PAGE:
What indicators should be used to measure individuals’ access to cultural rights? How can a strengthening of cultural life contribute to social inclusion and participation? This paper from the Interarts Foundation looks at three geographically diverse consultations on cultural inclusion to identify the key cultural rights priorities for communities worldwide. It argues that an enabling cultural environment promotes individuals’ access to their rights and a sense of social responsibility.
International law has traditionally enshrined cultural rights. It has protected in particular the principle of non-discrimination among different cultures, and the freedom of individual groups, especially minorities, to practise their cultural activities. But increasingly, “cultural life” has been applied not just to artistic expression or minority rights, but to communities’ involvement in policy formation and their freedom to undertake collective action.
Cultural activity, since it promotes creativity, self-expression and self-confidence, should be a key consideration in all forms of social and development policy. Cultural inclusion, when applied to policies on education, civil society and urban design, can strengthen social cohesion. Only by placing values at the heart of the cultural space can policymakers link political concerns with these other policy areas.
While cultural rights violations, such as restrictions on minority languages or limitations on the publication of books, have long been identified, there are no frameworks to measure or respond to such breaches. The cultural rights approach proposes various ways of assessing cultural inclusion:
- Indicators of cultural participation should accommodate good governance values and individuals’ and communities’ own, self-defined cultural priorities.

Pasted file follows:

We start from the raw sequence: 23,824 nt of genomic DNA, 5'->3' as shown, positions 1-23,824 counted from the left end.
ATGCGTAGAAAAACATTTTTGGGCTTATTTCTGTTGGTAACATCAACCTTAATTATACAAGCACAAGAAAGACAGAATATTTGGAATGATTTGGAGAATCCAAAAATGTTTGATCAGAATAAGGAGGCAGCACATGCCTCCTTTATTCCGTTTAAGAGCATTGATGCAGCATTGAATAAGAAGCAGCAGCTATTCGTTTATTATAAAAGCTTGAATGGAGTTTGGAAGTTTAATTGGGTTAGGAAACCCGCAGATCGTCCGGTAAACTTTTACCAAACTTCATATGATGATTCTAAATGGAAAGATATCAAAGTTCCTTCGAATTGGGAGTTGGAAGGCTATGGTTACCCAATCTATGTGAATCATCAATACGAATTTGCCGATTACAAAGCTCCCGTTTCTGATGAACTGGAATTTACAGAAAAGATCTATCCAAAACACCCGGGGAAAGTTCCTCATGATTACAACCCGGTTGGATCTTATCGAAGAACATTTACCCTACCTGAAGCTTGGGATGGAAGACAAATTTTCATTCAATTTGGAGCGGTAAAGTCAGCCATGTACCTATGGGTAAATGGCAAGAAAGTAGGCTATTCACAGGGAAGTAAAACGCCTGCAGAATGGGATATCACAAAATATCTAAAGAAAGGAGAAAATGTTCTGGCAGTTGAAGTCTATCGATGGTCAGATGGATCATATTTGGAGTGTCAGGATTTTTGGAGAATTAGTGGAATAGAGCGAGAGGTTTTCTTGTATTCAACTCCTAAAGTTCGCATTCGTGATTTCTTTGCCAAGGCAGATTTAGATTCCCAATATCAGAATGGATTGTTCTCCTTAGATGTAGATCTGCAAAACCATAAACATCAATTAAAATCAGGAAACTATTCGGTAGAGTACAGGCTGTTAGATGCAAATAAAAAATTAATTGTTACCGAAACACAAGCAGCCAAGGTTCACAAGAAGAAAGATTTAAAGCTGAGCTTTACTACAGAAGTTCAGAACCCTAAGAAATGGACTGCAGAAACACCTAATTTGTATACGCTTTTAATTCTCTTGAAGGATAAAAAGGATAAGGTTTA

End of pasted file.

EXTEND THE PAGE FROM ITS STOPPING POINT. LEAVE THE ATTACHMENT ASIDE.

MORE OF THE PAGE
- Observers should define minimum standards for the basic cultural entitlements which states must respect regardless of available resources. These standards include the protection of cultural heritage, freedom to use minority languages, diversity of educational programmes and protection of artists.
- Measurements can be partly based on states’ ratification of international legislation relating to the protection of, and participation in, cultural life.
- There are various categories of measurements of access to cultural life. Indicators include the use of languages, the dissemination and conservation of culture and the protection of cultural property.
Consultations at a local level and with regional experts have revealed the need for a new, dynamic approach to cultural rights, in contrast to the traditional top-down perspective:
- Within the urban context, policymakers should encourage participation and a sense of place and belonging in the city space. The involvement of civil society is key to the promotion of tolerance and equal participation in the urban space.
- Cultural liberties are essential to sustainable diversity in cultural life. Five core elements – linguistic pluralism, mother tongue education, culturally diverse curricula, religious freedoms and multiple identities – are defined as measurable components of cultural liberty.
- Few people have faith in cultural rights measurements based on the enactment of legal obligations.
- Communities prioritise equality of opportunity, access to cultural heritage, protection of minority cultures and the individual’s right to participate in cultural activities.